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Why India has failed to deal with bad loans

By Somasekhar Sundaresan
March 29, 2016 14:29 IST
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The problem of stressed assets needs to be addressed with effective recovery, says Somasekhar Sundaresan. 

 
 

The banking sector in India is reeling under the stress of stressed assets.

Baby steps are now being taken to deal with the crisis - a bit like digging a well for water when one is parched with thirst.

Most of the steps now being taken had been recommended for action two years ago.

Some of the steps that are critical are even now not being addressed on the war footing that is necessary.

Finally, the "Banks Board Bureau" (BBB) is being made functional with the appointment of former Comptroller and Auditor General Vinod Rai.

A man who oversaw propriety in conduct of the government would be a naturally good choice to oversee who should oversee propriety in governing banks - the BBB would select who sits on public sector bank boards.

However, this was a measure recommended in May 2014 by the PJ Nayak Committee (disclosure: the author was a part of the committee) but was not acted upon until now.

In that report, the BBB was envisaged merely as a transitory feature - a prelude to setting up an investment company to hold the government's stakes and govern the governance of the various public sector banks.

The BBB is not exactly just a "band-aid" in times of surgical intervention, but it is not more than an empanelment process for identifying surgeons to be appointed, initiated when the patients have already been laid up in the operation theatre.

Under the Nayak Committee recommendations, all board appointments were to be recommended by the BBB until the investment company was established.

The BBB was to be eventually transitioned into the Bank Investment Committee (BIC), and the BIC was meant to play the role of a professional shareholder strengthening the respective boards of the respective banks to govern themselves well.

There is no sign of real action being initiated on these subsequent phases.

They are the real end and the BBB was only a means to that end.

Yet, all of this collectively can at best represent just one element of reform needed.

The problem of stressed assets needs to be addressed with effective recovery.

Recovery cannot be effected by debates on prime-time television demonising industrialists who were once celebrated.

Litigation needs to be handled, smoothly conducted, fairly processed, and judicially resolved.

Lenders would tend to paint the borrower in the worst light to cover up their past blunders.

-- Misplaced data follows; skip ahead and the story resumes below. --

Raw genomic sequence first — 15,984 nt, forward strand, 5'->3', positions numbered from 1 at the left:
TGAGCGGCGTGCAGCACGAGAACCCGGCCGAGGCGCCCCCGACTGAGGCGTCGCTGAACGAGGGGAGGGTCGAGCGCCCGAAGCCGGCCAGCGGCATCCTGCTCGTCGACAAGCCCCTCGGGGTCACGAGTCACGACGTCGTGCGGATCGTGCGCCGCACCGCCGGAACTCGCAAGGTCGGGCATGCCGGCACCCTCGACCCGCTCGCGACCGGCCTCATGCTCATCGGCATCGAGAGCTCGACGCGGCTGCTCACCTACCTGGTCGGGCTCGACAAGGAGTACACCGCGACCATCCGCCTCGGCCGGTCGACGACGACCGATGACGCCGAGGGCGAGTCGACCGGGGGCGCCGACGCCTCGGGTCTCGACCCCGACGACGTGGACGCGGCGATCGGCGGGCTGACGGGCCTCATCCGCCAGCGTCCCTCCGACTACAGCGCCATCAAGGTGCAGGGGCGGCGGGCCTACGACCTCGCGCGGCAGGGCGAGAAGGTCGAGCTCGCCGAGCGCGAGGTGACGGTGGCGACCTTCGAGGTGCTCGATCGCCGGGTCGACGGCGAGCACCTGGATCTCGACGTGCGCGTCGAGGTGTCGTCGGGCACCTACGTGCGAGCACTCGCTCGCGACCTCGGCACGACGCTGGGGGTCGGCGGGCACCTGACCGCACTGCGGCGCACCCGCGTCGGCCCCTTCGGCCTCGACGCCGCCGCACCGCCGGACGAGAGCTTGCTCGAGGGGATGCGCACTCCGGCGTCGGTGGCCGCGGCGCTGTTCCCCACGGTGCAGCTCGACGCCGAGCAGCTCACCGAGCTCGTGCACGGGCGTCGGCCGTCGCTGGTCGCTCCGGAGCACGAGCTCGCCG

The borrowers would tend to blame the lenders for everything that went wrong with the business and cover up their past lies.

The truth has to be established - fairly, squarely and within a reasonable period of time.

The system is simply not equipped to enable that to happen.

Ask any bank chairman about the most intensely fought recovery proceedings and you would find that there is simply no dearth of the "law" to deal with recovery, but what is woefully lacking is the infrastructure to process the recovery.

Dozens of "hearings" (now a euphemism for the date on which some minor process in the proceedings gets handled - say, fixing of a date to file a reply or a rejoinder is also a "hearing") can go by spread across months, with no sign of even beginning to establish the issues to be dealt with in the proceedings.

According to the State Bank of India chairman, in the Vijay Mallya case alone 81 hearings have been held since 2013 and they are yet to really start the recovery.

The Debt Recovery Tribunal is not manned adequately, either judicially or in terms of support staff with any logical linkage to the burden on its shoulders.

We have 13 judges per million of our population. The global norm is 50 per million.

That we still have a system that works without anarchy taking over the nation is because of judges who play the role of supermen and superwomen.

The infrastructure support given to the judiciary, too, has no linkage to the workload.

No modelling is done to envisage the scale of work a court would need to handle when a new law gets written - for example, when the juvenile justice law was amended to say that kids under 18 should be treated as adults, there would be no study to examine how many more support the criminal justice system would need to handle that many more cases. 

Throwing another law at the problem can never solve it.

A new law on bankruptcy has been tabled in Parliament, but that would hardly matter if the court system that needs to handle this new law is not bolstered and supported to play the role envisaged.

While our judiciary is independent in job content, it is naturally dependent on the executive for any charge on the fisc - "sanctioned" bench strength cannot be expanded by the judiciary on its own.

Even the sanctioned strength does not really get filled up as effectively.

Deeply divisive squabbles over appointment of judges has not helped the situation either - after months of stand-off, one round of appointment of judges to high courts has finally been initiated in the past few days.

When a problem rages like cancer, even surgical cuts can start resembling band-aids.

It is time to sit up and take a holistic view of the state of law enforcement to handle the real threats to the idea of a prosperous developed India.

The author is a partner of JSA, Advocates & Solicitors. Views expressed are his own.

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